How can something so simple as a field on the I-9 form requesting an employee’s social security number be so complicated? “It’s the government, stupid.” In an attempt to clarify the issues surrounding social security numbers and the I-9 form, the Office of Special Counsel for Immigration-Related Unfair Employment Practices (OSC) has provided guidance to employers on when and how social security numbers and social security cards should be requested from employees.
The Basics: There are three basic rules for social security numbers and I-9s: (1) If an employee refuses to provide his or her social security number when completing Part 1 of the form, the employer must accept this decision and may not take any adverse action against the employee for refusing to provide the number. (2) If an employee does not yet have a social security number, but is authorized to work, the employer cannot delay I-9 completion or hiring solely for this reason (3) The employer may never request to see specific documents, such as a social security card, for completion of Part 2 of the form. Doing so would be considered to be Document Abuse, a form of I-9 based immigration related discrimination.
Making Requests for Social Security Numbers: In its recent guidance, the OSC addresses the situation when an employer requests the social security number or card from an employee for purposes other than completing the I-9 form such as for payroll or benefits. In this circumstance, OSC recommends communicating clearly the purpose for the request, as well as making the request outside of the I-9 completion process. Being clear about the purpose and keeping the request outside of the I-9 completion process will ensure that there is no confusion on the employee’s part and no appearance or suggestion of document abuse or other immigration-related discrimination. As always, employers should ensure that such requests remain consistent irrespective of the citizenship status or national origin of the employee.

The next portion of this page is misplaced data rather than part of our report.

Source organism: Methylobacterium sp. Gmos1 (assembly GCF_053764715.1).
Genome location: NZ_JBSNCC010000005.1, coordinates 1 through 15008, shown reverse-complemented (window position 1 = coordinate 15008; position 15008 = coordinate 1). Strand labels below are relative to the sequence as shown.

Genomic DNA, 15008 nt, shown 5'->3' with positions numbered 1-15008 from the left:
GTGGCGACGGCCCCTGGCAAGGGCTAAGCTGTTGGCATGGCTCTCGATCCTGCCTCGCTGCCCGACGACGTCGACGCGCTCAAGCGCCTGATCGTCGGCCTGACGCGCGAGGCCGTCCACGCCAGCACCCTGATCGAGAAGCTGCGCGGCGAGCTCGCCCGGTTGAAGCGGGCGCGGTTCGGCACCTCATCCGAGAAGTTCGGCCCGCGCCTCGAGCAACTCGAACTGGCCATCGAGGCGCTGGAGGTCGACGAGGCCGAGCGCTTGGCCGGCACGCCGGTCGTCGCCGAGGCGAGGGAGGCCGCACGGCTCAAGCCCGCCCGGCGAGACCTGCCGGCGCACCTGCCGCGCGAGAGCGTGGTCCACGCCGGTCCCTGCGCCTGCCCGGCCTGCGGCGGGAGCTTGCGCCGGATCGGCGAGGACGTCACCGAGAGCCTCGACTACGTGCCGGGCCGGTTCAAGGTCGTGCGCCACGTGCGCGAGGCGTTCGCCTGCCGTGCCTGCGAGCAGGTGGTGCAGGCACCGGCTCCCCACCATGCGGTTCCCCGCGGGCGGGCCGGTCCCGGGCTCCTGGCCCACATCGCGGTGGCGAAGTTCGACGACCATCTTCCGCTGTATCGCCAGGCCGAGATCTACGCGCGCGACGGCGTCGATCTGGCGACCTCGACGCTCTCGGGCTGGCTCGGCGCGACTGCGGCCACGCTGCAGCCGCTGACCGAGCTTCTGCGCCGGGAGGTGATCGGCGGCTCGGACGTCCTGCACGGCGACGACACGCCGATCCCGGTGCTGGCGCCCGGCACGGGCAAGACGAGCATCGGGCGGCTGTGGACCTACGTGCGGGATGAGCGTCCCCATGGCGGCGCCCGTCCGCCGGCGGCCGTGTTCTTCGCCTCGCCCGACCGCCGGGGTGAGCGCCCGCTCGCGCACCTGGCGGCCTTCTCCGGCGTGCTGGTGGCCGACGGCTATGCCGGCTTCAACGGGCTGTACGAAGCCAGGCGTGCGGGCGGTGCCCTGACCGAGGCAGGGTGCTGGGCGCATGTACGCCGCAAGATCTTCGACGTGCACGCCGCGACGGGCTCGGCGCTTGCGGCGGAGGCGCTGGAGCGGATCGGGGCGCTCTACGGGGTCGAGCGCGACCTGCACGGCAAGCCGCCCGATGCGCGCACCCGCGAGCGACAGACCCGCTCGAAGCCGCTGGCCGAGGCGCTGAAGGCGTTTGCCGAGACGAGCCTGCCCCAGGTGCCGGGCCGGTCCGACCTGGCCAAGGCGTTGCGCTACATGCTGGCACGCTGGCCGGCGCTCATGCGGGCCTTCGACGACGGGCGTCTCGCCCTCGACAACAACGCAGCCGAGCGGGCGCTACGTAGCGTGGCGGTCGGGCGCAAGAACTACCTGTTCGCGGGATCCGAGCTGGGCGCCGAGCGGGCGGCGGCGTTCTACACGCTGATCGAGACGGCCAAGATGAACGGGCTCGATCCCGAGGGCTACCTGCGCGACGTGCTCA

Electronic On-Boarding Systems: The OSC also warns employers against asking to see an original or even a copy of an employee’s social security card for any purpose, even those unrelated to employment eligibility verification as it too may create the appearance of violating immigration-related anti-discrimination provisions. Similarly, the request for a social security card during an electronic payroll or on-boarding process that combines various payroll and new hire procedures, including the employment eligibility verification process, may constitute a request for a specific document for employment eligibility verification purposes, potentially implicating the immigration related discrimination provision prohibiting document abuse.
Late Issuance of SSNs: When foreign nationals who have been sponsored for work-related visas, such as H-1B, L-1A or TN, first enter the United States, it is often the case that the issuance of their social security numbers will take 4-8 weeks. Employers should develop a process to pay these individuals while they are waiting for social security numbers to be issued. The Internal Revenue Service (IRS) advises employers that no federal law prohibits either the employment of, or payment of wages to a person solely because that person lacks a social security number. State and federal labor laws may also be implicated if wages are delayed. When facing this situation, employers should consult with counsel and follow IRS guidance to pay individuals who do not yet have social security numbers.